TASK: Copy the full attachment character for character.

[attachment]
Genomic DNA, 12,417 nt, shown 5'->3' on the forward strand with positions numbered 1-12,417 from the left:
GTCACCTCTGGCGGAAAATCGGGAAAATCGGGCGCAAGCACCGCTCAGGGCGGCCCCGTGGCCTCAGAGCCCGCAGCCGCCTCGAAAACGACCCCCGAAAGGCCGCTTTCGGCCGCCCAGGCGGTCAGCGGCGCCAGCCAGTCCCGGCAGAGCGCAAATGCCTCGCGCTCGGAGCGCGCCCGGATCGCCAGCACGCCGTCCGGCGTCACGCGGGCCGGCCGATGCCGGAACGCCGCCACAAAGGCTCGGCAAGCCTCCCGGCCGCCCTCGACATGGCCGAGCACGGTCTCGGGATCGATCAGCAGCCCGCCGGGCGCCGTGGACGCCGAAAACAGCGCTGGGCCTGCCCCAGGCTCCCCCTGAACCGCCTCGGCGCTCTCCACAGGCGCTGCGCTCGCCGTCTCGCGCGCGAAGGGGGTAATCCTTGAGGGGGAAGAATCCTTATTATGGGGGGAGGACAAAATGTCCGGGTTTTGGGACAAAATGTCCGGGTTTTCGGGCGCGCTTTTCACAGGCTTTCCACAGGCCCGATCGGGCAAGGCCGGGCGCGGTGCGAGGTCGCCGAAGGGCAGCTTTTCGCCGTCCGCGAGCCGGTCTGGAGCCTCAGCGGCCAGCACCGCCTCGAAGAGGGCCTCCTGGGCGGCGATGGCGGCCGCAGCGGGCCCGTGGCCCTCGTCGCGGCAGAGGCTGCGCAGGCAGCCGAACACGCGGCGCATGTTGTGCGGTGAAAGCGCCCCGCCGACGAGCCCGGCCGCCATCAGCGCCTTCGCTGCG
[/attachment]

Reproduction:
Genomic DNA, 12,417 nt, shown 5'->3' on the forward strand with positions numbered 1-12,417 from the left:
GTCACCTCTGGCGGAAAATCGGGAAAATCGGGCGCAAGCACCGCTCAGGGCGGCCCCGTGGCCTCAGAGCCCGCAGCCGCCTCGAAAACGACCCCCGAAAGGCCGCTTTCGGCCGCCCAGGCGGTCAGCGGCGCCAGCCAGTCCCGGCAGAGCGCAAATGCCTCGCGCTCGGAGCGCGCCCGGATCGCCAGCACGCCGTCCGGCGTCACGCGGGCCGGCCGATGCCGGAACGCCGCCACAAAGGCTCGGCAAGCCTCCCGGCCGCCCTCGACATGGCCGAGCACGGTCTCGGGATCGATCAGCAGCCCGCCGGGCGCCGTGGACGCCGAAAACAGCGCTGGGCCTGCCCCAGGCTCCCCCTGAACCGCCTCGGCGCTCTCCACAGGCGCTGCGCTCGCCGTCTCGCGCGCGAAGGGGGTAATCCTTGAGGGGGAAGAATCCTTATTATGGGGGGAGGACAAAATGTCCGGGTTTTGGGACAAAATGTCCGGGTTTTCGGGCGCGCTTTTCACAGGCTTTCCACAGGCCCGATCGGGCAAGGCCGGGCGCGGTGCGAGGTCGCCGAAGGGCAGCTTTTCGCCGTCCGCGAGCCGGTCTGGAGCCTCAGCGGCCAGCACCGCCTCGAAGAGGGCCTCCTGGGCGGCGATGGCGGCCGCAGCGGGCCCGTGGCCCTCGTCGCGGCAGAGGCTGCGCAGGCAGCCGAACACGCGGCGCATGTTGTGCGGTGAAAGCGCCCCGCCGACGAGCCCGGCCGCCATCAGCGCCTTCGCTGCG